Wiggins v. State

Annotate this Case

520 S.W.2d 780 (1975)

Carl Edwin WIGGINS, Appellant, v. The STATE of Texas, Appellee.

No. 49647.

Court of Criminal Appeals of Texas.

March 26, 1975.

Rehearing Denied April 16, 1975.

*781 Brock Huffman, San Antonio, (Court-appointed), for appellant.

Ted Butler, Dist. Atty., Fred G. Rodriguez, C. Michael Schill and David K. Chapman, Asst. Dist. Attys., San Antonio, Jim D. Vollers, State's Atty., and David S. McAngus, Asst. State's Atty., Austin, for the State.


DAVIS, Commissioner.

Appeal is taken from a conviction for robbery by assault. Punishment, enhanced under the provisions of Art. 62, Vernon's Ann.P.C., was assessed at life.

At the outset, it is urged that appellant was denied the right to defend himself without the assistance of counsel. It is apparently appellant's position that there was incompatibility between appellant and his counsel which resulted in ineffective assistance of counsel and an inadequate defense.

The record reflects that the appellant requested that he be allowed to represent himself pro se. The court ruled that the appellant could conduct his own trial, but appointed attorneys Samples and Graham to be available to consult and confer with the appellant.

During the course of the trial, the appellant filed and argued several motions. He conducted voir dire examination of the jurors, direct and cross-examination of witnesses, and presented final argument to the jury. At several points during the proceeding, counsel sought to offer advice and assistance. The trial court was careful to insure that any action taken by counsel was in accordance with the wishes of the appellant. The trial judge took great efforts to make sure that the defense was conducted according to the requests of the appellant. The following excerpt from the record is an example of the many times that the trial judge heeded the appellant's wishes and required counsel to follow appellant's defensive theory.

"MR. GRAHAM: Your Honor, I have conferred with my co-counsel and we feel that this is a question that should be asked or required to be asked. "THE COURT: Gentlemen, let me say this to all concerned. I can appreciate how counsel feels about this but this defendant has been granted by this Court the right to represent himself, which he has a right in law. I have even overridden his desire by requiring that appointed counsel be available to assist. Now, I don't think that this Court can extend itself to supersede his judgment. If you have had an opportunity to make him acquainted with what you feel he should ask, if it is not his desire to have that question asked, then I don't think that under the circumstances and the ground rules under which we are operating, that it would be fair to this defendant to *782 have that question asked in spite of his objection."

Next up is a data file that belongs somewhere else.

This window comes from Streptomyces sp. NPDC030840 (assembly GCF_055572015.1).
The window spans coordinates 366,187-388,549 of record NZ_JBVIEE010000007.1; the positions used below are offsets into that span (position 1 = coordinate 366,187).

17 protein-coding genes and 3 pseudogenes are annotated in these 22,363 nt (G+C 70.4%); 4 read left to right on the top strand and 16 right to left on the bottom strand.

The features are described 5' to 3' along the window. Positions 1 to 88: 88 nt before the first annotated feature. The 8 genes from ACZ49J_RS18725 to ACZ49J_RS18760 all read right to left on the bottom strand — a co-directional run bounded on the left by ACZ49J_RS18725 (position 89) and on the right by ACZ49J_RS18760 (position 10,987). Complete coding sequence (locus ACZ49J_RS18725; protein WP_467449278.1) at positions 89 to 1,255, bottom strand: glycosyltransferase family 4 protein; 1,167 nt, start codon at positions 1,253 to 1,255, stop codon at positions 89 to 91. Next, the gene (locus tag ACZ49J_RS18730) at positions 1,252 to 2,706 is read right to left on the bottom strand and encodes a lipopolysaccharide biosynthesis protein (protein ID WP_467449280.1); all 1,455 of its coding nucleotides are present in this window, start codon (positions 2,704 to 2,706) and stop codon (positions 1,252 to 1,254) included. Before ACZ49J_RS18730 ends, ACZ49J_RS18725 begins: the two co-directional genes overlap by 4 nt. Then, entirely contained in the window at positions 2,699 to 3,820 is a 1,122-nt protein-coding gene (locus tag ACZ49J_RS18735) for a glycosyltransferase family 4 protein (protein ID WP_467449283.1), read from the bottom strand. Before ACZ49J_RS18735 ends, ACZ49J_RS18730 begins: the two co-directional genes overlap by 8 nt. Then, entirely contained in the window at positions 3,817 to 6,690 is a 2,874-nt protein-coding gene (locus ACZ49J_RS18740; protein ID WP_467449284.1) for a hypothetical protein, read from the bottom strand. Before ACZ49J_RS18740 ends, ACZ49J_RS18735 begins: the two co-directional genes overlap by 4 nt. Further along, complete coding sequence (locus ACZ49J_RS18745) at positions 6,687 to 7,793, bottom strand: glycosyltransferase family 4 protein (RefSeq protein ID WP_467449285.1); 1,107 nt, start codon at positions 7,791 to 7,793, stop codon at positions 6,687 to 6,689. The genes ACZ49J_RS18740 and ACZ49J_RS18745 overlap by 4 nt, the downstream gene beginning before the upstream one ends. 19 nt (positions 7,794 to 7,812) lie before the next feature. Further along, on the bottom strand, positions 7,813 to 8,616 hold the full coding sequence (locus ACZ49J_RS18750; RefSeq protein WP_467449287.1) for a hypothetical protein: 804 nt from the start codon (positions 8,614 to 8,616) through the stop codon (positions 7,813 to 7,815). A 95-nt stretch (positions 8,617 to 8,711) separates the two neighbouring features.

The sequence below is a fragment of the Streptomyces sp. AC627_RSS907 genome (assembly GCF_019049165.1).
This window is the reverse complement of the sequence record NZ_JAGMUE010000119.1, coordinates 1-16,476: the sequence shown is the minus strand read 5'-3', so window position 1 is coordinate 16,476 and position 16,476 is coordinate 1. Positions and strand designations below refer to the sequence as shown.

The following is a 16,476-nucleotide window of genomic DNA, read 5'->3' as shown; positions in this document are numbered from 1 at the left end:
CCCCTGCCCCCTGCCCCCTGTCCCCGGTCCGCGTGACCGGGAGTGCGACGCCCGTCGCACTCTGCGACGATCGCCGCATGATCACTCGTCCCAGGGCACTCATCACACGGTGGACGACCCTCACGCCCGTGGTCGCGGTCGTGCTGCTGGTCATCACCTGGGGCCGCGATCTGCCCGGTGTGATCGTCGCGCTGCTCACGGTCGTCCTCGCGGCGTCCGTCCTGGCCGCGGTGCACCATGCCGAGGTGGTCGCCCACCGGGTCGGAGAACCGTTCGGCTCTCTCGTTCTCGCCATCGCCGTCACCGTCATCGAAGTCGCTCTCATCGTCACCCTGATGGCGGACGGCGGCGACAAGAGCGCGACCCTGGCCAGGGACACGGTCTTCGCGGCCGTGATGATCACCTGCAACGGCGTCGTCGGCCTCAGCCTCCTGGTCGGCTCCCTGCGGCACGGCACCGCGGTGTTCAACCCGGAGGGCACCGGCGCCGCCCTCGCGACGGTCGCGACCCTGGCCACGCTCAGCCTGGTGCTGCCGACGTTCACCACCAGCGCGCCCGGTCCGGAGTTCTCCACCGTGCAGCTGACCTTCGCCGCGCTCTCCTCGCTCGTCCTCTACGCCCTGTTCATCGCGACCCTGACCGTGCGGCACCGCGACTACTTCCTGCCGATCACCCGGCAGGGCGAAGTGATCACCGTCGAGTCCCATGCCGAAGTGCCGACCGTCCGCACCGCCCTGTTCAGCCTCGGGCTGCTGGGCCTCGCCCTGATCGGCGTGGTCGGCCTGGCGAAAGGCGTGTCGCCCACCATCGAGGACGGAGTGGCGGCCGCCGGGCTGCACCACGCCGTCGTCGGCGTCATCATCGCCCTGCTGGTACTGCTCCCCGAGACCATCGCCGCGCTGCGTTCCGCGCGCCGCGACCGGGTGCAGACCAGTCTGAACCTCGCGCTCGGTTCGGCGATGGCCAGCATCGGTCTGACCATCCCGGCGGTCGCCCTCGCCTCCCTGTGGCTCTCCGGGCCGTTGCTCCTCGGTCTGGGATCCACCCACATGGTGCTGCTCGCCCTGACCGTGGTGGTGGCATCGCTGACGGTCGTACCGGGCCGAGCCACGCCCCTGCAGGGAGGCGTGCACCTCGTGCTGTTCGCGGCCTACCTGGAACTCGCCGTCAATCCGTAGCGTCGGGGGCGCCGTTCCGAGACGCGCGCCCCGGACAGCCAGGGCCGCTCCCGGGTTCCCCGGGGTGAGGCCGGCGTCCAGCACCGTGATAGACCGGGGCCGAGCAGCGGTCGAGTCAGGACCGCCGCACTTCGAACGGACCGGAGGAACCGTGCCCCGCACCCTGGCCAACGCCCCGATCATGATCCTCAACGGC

In summary, the trial court wisely refused to completely exclude counsel and required their presence for consultation and advice. These actions safeguarded the rights of the appellant at trial. A careful review of the record convinces us that appellant's complaint that he did not have a fair trial or adequate representation of counsel is totally without merit. See Woods v. State, Tex.Cr.App., 479 S.W.2d 952; Carr v. State, Tex.Cr.App., 475 S.W.2d 755; Harris v. State, Tex.Cr.App., 425 S.W.2d 642; Mayberry v. Pennsylvania, 400 U.S. 455, 91 S. Ct. 499, 27 L. Ed. 2d 532 (1971).

Appellant contends that he was denied the right to compulsory process for obtaining witnesses. Appellant complains that four witnesses did not appear at trial. A defendant in a criminal case has a right to compulsory process for obtaining witnesses. This right guaranteed by the Sixth Amendment is so fundamental and essential to a fair trial that it is incorporated in the due process clause of the Fourteenth Amendment and is applicable to state trials. Washington v. State, 388 U.S. 14, 87 S. Ct. 1920, 18 L. Ed. 2d 1019 (1967). Here, however, appellant made no showing whatever as to what the witnesses' testimony would be, or that it would be material and relevant. He did not request a hearing on the matter, presented no evidence, and offered no affidavits. Nothing is presented for review. Jones v. State, Tex.Cr.App., 501 S.W.2d 677; Hardin v. State, Tex.Cr.App., 471 S.W.2d 60; Spencer v. State, Tex.Cr.App., 503 S.W.2d 557.

Appellant's next contention recites that "this cause as well as the related proceeding reveal an abundance of clerical errors, irregular proceedings, faulty indictments, unwarranted penal confinement prior to a conviction, glaring procedural mistakes, significant violation of constitutional rights and a lack of diligence which borders on gross negligence." The ground of error as stated is not in compliance with Art. 40.09, Sec. 9, Vernon's Ann.C.C.P. Thompson v. State, Tex.Cr.App., 510 S.W.2d 949; Elizalde v. State, Tex.Cr.App., 507 S.W.2d 749; Houston v. State, Tex.Cr. App., 506 S.W.2d 907; Davis v. State, Tex.Cr.App., 504 S.W.2d 908; Weir v. State, Tex.Cr.App., 503 S.W.2d 571; Fuller v. State, Tex.Cr.App., 501 S.W.2d 112.

We have reviewed appellant's pro se brief and find that contentions urged therein are totally without merit or have been asserted in the brief filed by his court-appointed counsel on appeal.

The judgment is affirmed.

Opinion approved by the Court.